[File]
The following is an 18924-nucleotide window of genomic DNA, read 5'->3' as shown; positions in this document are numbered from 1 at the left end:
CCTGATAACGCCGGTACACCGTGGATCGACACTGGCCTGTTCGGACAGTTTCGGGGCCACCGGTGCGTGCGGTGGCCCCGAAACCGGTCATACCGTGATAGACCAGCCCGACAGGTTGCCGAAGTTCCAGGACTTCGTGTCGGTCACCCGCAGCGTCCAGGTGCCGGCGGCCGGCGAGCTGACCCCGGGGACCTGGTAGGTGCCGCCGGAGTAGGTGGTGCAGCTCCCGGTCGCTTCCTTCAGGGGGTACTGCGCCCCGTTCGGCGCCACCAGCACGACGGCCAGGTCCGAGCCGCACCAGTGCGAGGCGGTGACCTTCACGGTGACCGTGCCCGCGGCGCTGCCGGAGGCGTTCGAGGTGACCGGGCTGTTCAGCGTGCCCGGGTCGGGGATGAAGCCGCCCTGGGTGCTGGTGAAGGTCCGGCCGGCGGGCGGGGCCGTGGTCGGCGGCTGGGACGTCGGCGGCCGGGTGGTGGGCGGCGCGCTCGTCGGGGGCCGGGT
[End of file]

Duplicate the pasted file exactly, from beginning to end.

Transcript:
The following is an 18924-nucleotide window of genomic DNA, read 5'->3' as shown; positions in this document are numbered from 1 at the left end:
CCTGATAACGCCGGTACACCGTGGATCGACACTGGCCTGTTCGGACAGTTTCGGGGCCACCGGTGCGTGCGGTGGCCCCGAAACCGGTCATACCGTGATAGACCAGCCCGACAGGTTGCCGAAGTTCCAGGACTTCGTGTCGGTCACCCGCAGCGTCCAGGTGCCGGCGGCCGGCGAGCTGACCCCGGGGACCTGGTAGGTGCCGCCGGAGTAGGTGGTGCAGCTCCCGGTCGCTTCCTTCAGGGGGTACTGCGCCCCGTTCGGCGCCACCAGCACGACGGCCAGGTCCGAGCCGCACCAGTGCGAGGCGGTGACCTTCACGGTGACCGTGCCCGCGGCGCTGCCGGAGGCGTTCGAGGTGACCGGGCTGTTCAGCGTGCCCGGGTCGGGGATGAAGCCGCCCTGGGTGCTGGTGAAGGTCCGGCCGGCGGGCGGGGCCGTGGTCGGCGGCTGGGACGTCGGCGGCCGGGTGGTGGGCGGCGCGCTCGTCGGGGGCCGGGT